‹i›Renewable energy projects have much higher up-front costs than fossil fuel projects.‹/i›
‹FNE n="1"› Zhang Zhengming et al., Renewable Energy Development in China: The Potential and the Challenges 3 (Jan. 3, 2007), available at (last visited Feb. 20, 2007).‹/FNE›
‹FNE n="2"› Jonathan E. Sinton et al., Lawrence Berkeley National Laboratory, Evaluation of China's Energy Strategy Options (May 2005).‹/FNE›
‹FNE n="3"› Sinton et al., id.‹/FNE›
‹FNE n="4"› Jiang Lin et al., Lawrence Berkeley National Laboratory, Achieving China's Target for Energy Intensity Reduction in 2010 (Dec. 2006).‹/FNE›
‹FNE n="5"› The Energy Foundation, China Emerging as New Leader In Clean Energy Policies (Dec. 2007), available at 0712745928684.4034173459462.pdf/China%20Clean%20Energy%20Fact%20 Sheet%20071206.pdf (last visited Jan. 11, 2008).‹/FNE›
‹FNE n="6"› The Energy Foundation, id.‹/FNE›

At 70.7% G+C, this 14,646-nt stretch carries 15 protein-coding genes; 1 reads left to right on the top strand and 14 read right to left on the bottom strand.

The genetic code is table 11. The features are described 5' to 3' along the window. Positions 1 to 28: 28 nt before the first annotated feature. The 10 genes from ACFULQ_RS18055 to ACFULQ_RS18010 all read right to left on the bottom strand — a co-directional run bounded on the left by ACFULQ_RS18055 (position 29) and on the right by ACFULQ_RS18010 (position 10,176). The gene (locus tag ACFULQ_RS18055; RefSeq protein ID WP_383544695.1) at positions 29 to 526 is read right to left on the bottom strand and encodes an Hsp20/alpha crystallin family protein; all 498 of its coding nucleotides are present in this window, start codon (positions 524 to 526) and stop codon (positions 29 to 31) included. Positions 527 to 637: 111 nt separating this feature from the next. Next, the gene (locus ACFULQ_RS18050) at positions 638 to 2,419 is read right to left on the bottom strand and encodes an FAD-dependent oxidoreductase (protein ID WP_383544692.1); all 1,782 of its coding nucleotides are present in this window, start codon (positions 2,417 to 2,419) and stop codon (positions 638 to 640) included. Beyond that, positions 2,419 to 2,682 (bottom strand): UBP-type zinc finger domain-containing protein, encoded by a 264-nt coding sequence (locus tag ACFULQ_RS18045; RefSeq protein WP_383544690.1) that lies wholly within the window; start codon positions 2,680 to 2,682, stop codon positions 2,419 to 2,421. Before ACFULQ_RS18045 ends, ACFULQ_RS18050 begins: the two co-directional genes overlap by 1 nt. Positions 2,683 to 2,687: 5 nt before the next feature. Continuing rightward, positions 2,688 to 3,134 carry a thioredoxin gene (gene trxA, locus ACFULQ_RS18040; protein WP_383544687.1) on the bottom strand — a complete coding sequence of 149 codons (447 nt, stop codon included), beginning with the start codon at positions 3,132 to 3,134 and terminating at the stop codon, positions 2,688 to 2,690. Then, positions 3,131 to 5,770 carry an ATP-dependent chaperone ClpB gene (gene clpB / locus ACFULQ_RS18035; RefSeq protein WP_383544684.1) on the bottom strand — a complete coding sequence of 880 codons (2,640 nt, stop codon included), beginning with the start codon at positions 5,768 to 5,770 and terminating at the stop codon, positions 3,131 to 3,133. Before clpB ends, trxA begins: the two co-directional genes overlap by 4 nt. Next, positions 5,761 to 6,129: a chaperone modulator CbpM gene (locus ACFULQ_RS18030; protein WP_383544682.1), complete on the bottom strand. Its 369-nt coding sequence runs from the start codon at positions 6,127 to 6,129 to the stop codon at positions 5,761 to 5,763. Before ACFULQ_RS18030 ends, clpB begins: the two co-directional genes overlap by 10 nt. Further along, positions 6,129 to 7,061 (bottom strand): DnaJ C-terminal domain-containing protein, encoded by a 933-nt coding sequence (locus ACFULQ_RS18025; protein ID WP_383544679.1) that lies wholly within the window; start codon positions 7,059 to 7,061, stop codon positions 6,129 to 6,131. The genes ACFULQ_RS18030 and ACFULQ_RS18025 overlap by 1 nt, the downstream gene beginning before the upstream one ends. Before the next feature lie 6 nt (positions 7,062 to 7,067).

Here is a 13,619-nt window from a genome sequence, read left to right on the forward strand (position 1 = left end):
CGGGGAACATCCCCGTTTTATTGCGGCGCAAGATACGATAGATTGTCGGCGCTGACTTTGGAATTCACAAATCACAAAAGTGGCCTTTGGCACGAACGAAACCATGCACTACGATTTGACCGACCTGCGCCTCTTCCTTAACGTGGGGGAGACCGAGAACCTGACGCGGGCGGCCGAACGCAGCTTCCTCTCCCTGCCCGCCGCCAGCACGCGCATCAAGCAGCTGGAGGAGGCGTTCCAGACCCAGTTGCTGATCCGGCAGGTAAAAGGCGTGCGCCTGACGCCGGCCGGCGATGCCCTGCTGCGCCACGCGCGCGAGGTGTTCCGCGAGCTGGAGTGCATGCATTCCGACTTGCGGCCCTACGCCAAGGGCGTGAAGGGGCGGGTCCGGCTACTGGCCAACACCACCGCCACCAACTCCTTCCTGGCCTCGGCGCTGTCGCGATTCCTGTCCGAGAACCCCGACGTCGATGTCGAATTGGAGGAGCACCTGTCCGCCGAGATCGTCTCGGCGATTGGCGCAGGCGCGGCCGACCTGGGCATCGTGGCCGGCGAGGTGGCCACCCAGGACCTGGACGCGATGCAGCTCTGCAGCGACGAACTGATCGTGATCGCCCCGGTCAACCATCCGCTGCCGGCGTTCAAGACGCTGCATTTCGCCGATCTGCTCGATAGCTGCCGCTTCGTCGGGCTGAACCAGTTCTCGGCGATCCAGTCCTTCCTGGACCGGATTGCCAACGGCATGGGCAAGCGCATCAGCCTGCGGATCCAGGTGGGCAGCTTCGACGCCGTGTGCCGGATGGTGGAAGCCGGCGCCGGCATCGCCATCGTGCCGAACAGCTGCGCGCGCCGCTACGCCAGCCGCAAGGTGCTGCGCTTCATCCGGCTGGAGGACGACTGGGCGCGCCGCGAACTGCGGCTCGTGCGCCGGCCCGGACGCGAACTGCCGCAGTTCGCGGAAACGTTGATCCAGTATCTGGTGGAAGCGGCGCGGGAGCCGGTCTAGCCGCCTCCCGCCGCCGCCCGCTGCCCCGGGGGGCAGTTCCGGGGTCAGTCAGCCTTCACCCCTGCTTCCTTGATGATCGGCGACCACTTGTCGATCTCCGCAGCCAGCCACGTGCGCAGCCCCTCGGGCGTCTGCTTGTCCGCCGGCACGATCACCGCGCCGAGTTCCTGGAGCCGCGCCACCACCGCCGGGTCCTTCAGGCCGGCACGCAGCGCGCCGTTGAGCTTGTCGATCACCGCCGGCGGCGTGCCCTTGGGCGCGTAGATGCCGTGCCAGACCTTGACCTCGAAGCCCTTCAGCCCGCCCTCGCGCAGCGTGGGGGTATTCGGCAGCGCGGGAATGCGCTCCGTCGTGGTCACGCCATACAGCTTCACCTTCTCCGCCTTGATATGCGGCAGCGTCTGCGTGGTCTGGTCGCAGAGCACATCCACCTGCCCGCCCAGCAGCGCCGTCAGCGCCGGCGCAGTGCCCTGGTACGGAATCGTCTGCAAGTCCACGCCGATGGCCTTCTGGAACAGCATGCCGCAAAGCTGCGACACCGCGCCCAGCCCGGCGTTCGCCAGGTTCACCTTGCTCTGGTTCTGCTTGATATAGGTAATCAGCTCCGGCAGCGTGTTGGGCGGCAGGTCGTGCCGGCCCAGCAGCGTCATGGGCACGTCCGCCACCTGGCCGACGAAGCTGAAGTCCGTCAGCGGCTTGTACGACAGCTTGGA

‹FNE n="7"› Hu Cong, Legislature Passes Renewable Energy Bill, Daily china newS (Mar. 2005), available at 03/01/content_420450.htm (last visited Jan. 11, 2008).‹/FNE›
‹FNE n="8"› Jianxiang Yang, Worldwatch Institute, China Speeds Up Renewable Energy Development (Oct. 26, 2006), available at node/4691 (last visited Jan. 11, 2008).‹/FNE›
‹FNE n="9"› Keith Bradsher, China's Green Energy Gap, int'l. heRalD tRib., Oct. 24, 2007, available at php?page=1 (last visited Feb. 8, 2008).‹/FNE›
‹FNE n="10"› Renewable Energy Law (promulgated by the Standing Comm. Nat'l People's Cong., Feb. 28, 2005, effective Jan. 1, 2006), art. 19 (P.R.C.). 11"› Bradsher, supra note 9.‹/FNE›
‹FNE n="12"› Zhengming et al., supra note 1.‹/FNE›
‹FNE n="13"› Bradsher, supra note 9.‹/FNE›
‹FNE n="14"› Renewable Energy Law (promulgated by the State Great Hural of Mongolia, Jan. 11, 2007), art. 11 (Mogn.)‹/FNE›
‹FNE n="15"› Bradsher, supra note 9.‹/FNE›
‹FNE n="16"› Press Release, Global Wind Energy Council, Global Wind Energy Markets Continue to Boom - 2006 Another Record Year, (Feb. 2, 2007), available at Annual_Statistics.pdf (last visited Feb. 15, 2008).‹/FNE›
‹FNE n="17"› Lin et al., supra note 4, at 3.‹/FNE›